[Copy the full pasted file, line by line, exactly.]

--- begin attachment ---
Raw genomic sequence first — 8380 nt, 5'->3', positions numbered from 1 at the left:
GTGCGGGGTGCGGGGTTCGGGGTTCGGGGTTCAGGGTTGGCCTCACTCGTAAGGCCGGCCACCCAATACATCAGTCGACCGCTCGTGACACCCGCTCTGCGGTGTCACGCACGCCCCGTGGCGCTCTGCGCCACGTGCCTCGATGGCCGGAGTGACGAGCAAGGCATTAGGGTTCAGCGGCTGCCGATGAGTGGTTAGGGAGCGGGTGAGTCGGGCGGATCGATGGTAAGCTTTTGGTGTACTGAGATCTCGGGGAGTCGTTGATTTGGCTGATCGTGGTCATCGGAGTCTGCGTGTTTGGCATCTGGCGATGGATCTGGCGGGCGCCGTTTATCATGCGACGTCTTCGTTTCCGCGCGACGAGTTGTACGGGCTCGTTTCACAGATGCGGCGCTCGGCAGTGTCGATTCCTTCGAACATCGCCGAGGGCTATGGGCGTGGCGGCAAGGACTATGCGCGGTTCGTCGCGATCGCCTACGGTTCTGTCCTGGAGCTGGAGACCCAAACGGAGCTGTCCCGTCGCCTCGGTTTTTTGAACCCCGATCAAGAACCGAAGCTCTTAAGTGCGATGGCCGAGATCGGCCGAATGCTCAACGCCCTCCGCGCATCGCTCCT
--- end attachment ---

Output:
Raw genomic sequence first — 8380 nt, 5'->3', positions numbered from 1 at the left:
GTGCGGGGTGCGGGGTTCGGGGTTCGGGGTTCAGGGTTGGCCTCACTCGTAAGGCCGGCCACCCAATACATCAGTCGACCGCTCGTGACACCCGCTCTGCGGTGTCACGCACGCCCCGTGGCGCTCTGCGCCACGTGCCTCGATGGCCGGAGTGACGAGCAAGGCATTAGGGTTCAGCGGCTGCCGATGAGTGGTTAGGGAGCGGGTGAGTCGGGCGGATCGATGGTAAGCTTTTGGTGTACTGAGATCTCGGGGAGTCGTTGATTTGGCTGATCGTGGTCATCGGAGTCTGCGTGTTTGGCATCTGGCGATGGATCTGGCGGGCGCCGTTTATCATGCGACGTCTTCGTTTCCGCGCGACGAGTTGTACGGGCTCGTTTCACAGATGCGGCGCTCGGCAGTGTCGATTCCTTCGAACATCGCCGAGGGCTATGGGCGTGGCGGCAAGGACTATGCGCGGTTCGTCGCGATCGCCTACGGTTCTGTCCTGGAGCTGGAGACCCAAACGGAGCTGTCCCGTCGCCTCGGTTTTTTGAACCCCGATCAAGAACCGAAGCTCTTAAGTGCGATGGCCGAGATCGGCCGAATGCTCAACGCCCTCCGCGCATCGCTCCT